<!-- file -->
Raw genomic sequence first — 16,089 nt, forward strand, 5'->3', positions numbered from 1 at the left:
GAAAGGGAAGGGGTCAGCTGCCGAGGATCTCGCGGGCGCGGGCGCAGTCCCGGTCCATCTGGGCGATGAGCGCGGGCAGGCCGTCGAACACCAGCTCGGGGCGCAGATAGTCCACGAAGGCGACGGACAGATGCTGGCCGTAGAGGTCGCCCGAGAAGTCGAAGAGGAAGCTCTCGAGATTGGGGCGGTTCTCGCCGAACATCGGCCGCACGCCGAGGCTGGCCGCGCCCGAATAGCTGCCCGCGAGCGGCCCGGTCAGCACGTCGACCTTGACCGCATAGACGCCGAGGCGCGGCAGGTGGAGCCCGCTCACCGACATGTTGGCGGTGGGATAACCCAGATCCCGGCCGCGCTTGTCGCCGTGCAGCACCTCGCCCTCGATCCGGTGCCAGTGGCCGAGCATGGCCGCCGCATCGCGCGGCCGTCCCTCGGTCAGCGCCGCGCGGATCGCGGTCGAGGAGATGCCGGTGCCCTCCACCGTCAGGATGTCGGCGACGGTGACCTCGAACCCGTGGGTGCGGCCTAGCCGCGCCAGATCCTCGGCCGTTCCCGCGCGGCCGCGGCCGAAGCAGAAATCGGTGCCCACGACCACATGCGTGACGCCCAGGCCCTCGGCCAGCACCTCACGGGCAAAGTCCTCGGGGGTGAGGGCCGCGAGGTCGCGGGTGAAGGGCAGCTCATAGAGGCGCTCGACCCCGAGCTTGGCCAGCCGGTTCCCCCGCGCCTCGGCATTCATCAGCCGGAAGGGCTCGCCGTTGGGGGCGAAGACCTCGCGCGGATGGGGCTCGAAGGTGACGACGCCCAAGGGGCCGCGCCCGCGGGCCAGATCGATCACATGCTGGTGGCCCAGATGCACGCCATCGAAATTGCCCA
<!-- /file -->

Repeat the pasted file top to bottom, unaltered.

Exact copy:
Raw genomic sequence first — 16,089 nt, forward strand, 5'->3', positions numbered from 1 at the left:
GAAAGGGAAGGGGTCAGCTGCCGAGGATCTCGCGGGCGCGGGCGCAGTCCCGGTCCATCTGGGCGATGAGCGCGGGCAGGCCGTCGAACACCAGCTCGGGGCGCAGATAGTCCACGAAGGCGACGGACAGATGCTGGCCGTAGAGGTCGCCCGAGAAGTCGAAGAGGAAGCTCTCGAGATTGGGGCGGTTCTCGCCGAACATCGGCCGCACGCCGAGGCTGGCCGCGCCCGAATAGCTGCCCGCGAGCGGCCCGGTCAGCACGTCGACCTTGACCGCATAGACGCCGAGGCGCGGCAGGTGGAGCCCGCTCACCGACATGTTGGCGGTGGGATAACCCAGATCCCGGCCGCGCTTGTCGCCGTGCAGCACCTCGCCCTCGATCCGGTGCCAGTGGCCGAGCATGGCCGCCGCATCGCGCGGCCGTCCCTCGGTCAGCGCCGCGCGGATCGCGGTCGAGGAGATGCCGGTGCCCTCCACCGTCAGGATGTCGGCGACGGTGACCTCGAACCCGTGGGTGCGGCCTAGCCGCGCCAGATCCTCGGCCGTTCCCGCGCGGCCGCGGCCGAAGCAGAAATCGGTGCCCACGACCACATGCGTGACGCCCAGGCCCTCGGCCAGCACCTCACGGGCAAAGTCCTCGGGGGTGAGGGCCGCGAGGTCGCGGGTGAAGGGCAGCTCATAGAGGCGCTCGACCCCGAGCTTGGCCAGCCGGTTCCCCCGCGCCTCGGCATTCATCAGCCGGAAGGGCTCGCCGTTGGGGGCGAAGACCTCGCGCGGATGGGGCTCGAAGGTGACGACGCCCAAGGGGCCGCGCCCGCGGGCCAGATCGATCACATGCTGGTGGCCCAGATGCACGCCATCGAAATTGCCCA